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NYUCD 6th in NIDCR Funding

Dr. Louis Terracio
The recently released rankings for federal research grants to dental institutions in 2005 show that the NYU College of Dentistry ranks sixth in the nation in order of grants funded by the National Institute for Dental and Craniofacial Research (NIDCR), part of the National Institutes of Health (NIH). NYU moved up from 11th in 2004 to sixth this year.

According to Dr. Michael C. Alfano, Dean of the College of Dentistry, a number of initiatives account for this rapid rise in the national rankings, all of which derive from a philosophy which makes research a priority. “NYUCD’s mission today is dramatically different from what it was 10 years ago,” said Dean Alfano. “Today all major decisions made at NYUCD are considered not solely on their own merit, but also in terms of how the decision will affect our ability to do research.

“In addition to thoroughly integrating research into the fabric of the College, we have recruited senior research faculty from the top ranks in their fields. We have also sharpened our research focus by fostering an environment that encourages interactions and collaborations among research faculty and their colleagues in Medicine, Nursing and Arts and Science at NYU, and at other major research universities. Indeed, the majority of the research conducted today at NYUCD is driven by this collaborative approach. However, if asked to name the single change that was most important to our research growth, it would be the recruitment of Dr. Louis Terracio.”

Dr. Terracio joined NYUCD in 2000 as Associate Dean for Research from the University of South Carolina School of Medicine, where he had served as Associate Dean for Basic Sciences and Carolina Distinguished Professor of Developmental Biology and Anatomy. “Today the entire gamut of research in important areas of dentistry is being conducted at NYUCD,” says Dean Terracio. “Equally important, groups of researchers are working together synergistically to move fundamental basic science research into practice.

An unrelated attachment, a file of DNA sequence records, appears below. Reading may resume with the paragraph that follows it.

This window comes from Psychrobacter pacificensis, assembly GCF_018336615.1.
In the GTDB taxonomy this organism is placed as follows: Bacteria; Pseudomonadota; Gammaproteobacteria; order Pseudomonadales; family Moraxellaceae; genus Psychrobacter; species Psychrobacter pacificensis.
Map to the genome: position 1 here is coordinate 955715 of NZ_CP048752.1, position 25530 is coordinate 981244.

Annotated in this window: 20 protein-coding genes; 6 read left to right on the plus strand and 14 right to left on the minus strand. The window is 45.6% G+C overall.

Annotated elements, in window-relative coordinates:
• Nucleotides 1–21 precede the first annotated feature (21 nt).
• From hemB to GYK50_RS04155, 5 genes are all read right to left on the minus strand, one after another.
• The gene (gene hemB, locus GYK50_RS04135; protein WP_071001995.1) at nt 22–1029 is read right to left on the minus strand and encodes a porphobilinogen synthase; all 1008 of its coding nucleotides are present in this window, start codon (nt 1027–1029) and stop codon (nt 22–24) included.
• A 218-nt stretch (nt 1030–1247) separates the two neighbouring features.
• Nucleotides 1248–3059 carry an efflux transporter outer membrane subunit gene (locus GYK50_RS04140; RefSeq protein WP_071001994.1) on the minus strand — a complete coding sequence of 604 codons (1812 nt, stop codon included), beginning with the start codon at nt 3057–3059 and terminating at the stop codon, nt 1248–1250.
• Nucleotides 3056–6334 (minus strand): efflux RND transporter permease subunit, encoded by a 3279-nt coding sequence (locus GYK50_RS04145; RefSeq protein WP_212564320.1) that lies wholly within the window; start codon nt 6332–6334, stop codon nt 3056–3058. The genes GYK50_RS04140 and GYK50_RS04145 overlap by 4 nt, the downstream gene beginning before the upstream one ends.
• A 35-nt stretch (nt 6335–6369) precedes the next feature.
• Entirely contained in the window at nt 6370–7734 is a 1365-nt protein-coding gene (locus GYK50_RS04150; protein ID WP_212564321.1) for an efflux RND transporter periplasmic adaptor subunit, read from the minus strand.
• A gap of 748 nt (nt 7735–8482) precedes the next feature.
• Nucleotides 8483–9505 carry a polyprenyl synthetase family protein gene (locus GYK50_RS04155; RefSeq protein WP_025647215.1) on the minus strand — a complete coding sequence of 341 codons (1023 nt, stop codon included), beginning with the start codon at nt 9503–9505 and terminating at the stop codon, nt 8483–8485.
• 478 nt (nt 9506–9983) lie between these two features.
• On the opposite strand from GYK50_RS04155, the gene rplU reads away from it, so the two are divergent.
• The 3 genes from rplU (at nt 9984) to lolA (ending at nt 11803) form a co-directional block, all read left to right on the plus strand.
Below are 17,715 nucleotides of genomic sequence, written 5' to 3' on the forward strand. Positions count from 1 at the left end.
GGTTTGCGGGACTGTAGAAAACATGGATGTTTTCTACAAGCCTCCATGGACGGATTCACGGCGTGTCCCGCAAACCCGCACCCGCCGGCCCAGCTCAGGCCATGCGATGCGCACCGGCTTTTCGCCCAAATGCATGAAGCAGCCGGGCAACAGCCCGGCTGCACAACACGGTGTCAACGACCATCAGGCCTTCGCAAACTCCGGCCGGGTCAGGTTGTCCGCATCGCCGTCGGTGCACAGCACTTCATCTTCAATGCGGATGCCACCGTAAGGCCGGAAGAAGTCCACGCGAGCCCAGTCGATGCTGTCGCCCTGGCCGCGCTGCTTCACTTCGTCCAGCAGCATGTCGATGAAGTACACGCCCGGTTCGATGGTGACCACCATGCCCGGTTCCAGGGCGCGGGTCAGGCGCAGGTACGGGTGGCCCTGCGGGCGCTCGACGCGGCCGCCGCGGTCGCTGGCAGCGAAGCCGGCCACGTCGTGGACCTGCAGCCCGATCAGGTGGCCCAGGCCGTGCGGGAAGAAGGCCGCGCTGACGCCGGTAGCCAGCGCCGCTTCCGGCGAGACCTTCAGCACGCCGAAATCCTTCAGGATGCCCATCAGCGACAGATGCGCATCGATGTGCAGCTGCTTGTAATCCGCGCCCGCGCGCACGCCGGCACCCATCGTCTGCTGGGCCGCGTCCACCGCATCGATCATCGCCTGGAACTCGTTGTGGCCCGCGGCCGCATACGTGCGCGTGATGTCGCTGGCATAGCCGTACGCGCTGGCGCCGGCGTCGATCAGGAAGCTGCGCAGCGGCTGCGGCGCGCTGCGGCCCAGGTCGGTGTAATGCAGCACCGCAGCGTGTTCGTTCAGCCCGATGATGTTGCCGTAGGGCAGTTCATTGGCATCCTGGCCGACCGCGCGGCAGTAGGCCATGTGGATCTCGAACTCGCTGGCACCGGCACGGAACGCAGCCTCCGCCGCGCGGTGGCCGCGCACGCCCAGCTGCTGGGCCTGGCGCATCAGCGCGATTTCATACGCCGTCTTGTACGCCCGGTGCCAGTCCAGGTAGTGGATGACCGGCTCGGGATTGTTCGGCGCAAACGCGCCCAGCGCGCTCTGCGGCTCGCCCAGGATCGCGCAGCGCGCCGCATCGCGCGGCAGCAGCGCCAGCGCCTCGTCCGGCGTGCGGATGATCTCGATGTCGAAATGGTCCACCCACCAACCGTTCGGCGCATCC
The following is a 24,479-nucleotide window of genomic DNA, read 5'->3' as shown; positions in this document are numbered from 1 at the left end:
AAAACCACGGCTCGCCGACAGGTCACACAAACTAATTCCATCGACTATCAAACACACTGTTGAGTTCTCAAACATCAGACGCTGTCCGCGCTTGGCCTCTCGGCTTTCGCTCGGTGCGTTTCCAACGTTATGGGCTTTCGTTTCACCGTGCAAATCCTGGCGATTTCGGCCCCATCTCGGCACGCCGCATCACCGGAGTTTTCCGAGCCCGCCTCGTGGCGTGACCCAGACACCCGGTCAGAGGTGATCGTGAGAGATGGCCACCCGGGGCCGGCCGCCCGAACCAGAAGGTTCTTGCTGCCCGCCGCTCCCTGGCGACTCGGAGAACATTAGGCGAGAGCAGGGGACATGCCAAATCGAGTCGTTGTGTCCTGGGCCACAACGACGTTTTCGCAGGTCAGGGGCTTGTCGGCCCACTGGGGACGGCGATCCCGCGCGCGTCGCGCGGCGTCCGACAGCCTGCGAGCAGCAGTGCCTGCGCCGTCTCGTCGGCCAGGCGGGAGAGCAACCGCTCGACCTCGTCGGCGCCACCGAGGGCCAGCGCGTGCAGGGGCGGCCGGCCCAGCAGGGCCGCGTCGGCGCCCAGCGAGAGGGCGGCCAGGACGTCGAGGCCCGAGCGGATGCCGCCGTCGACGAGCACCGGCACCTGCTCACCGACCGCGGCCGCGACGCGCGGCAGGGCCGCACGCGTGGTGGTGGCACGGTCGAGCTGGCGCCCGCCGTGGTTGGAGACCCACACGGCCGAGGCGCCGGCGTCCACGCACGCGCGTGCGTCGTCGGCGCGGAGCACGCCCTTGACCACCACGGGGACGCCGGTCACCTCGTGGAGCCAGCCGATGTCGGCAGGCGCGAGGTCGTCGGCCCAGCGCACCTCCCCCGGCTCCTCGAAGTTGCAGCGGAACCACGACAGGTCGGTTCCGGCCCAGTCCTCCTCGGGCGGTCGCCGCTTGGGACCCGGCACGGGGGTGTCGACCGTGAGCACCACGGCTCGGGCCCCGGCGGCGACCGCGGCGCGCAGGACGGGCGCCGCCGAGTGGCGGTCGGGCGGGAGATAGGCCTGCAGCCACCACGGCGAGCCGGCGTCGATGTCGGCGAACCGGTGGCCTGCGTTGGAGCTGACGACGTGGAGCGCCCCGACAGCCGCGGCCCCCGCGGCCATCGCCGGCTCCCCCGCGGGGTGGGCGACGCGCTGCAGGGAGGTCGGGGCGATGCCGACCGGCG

One example of the College’s synergistic approach is the PEARL (Practitioners Engaged in Applied Research and Learning) Network, a regional networking of dental practices in research projects, which was established with a $26.7 million NIH grant. The PEARL Network marks the first time that the NIH has allocated funding for clinical research that directly involves dental practitioners, in collaboration with faculty researchers, from study concept initiation through implementation.

Other major initiatives contributing to NYUCD’s growing strength as a research institution include the construction of the Bluestone Center for Clinical Research, the largest dental school-based facility in the U.S. built specifically to investigate promising new medical and dental treatments before they are available on the market; the construction of new research labs; the full integration of basic science and translational research approaches focused on producing specific clinical research hypotheses that can be tested at the Bluestone Center; the continued expansion of the College’s epidemiology and health promotion activities, especially in the areas of oral cancer and infectious diseases; and its strong focus on improved dental implants, biomimetics; tissue engineering, and catastrophe preparedness.

Dean Terracio also pointed to more subtle changes in the College’s culture as a factor in its success. For example, decisions were made to give faculty protected time from excessive paperwork and bureaucracy; to create a research “workshop,” which allows grant-seekers to discuss their grant applications with one another as they are being developed and to benefit from ongoing feedback; and to encourage mentoring relationships between newly-recruited A+ level research faculty and younger faculty members. This type of mentoring relationship is also seen in NIH-funded, faculty-mentored, student research, which has grown dramatically in recent years, as well.

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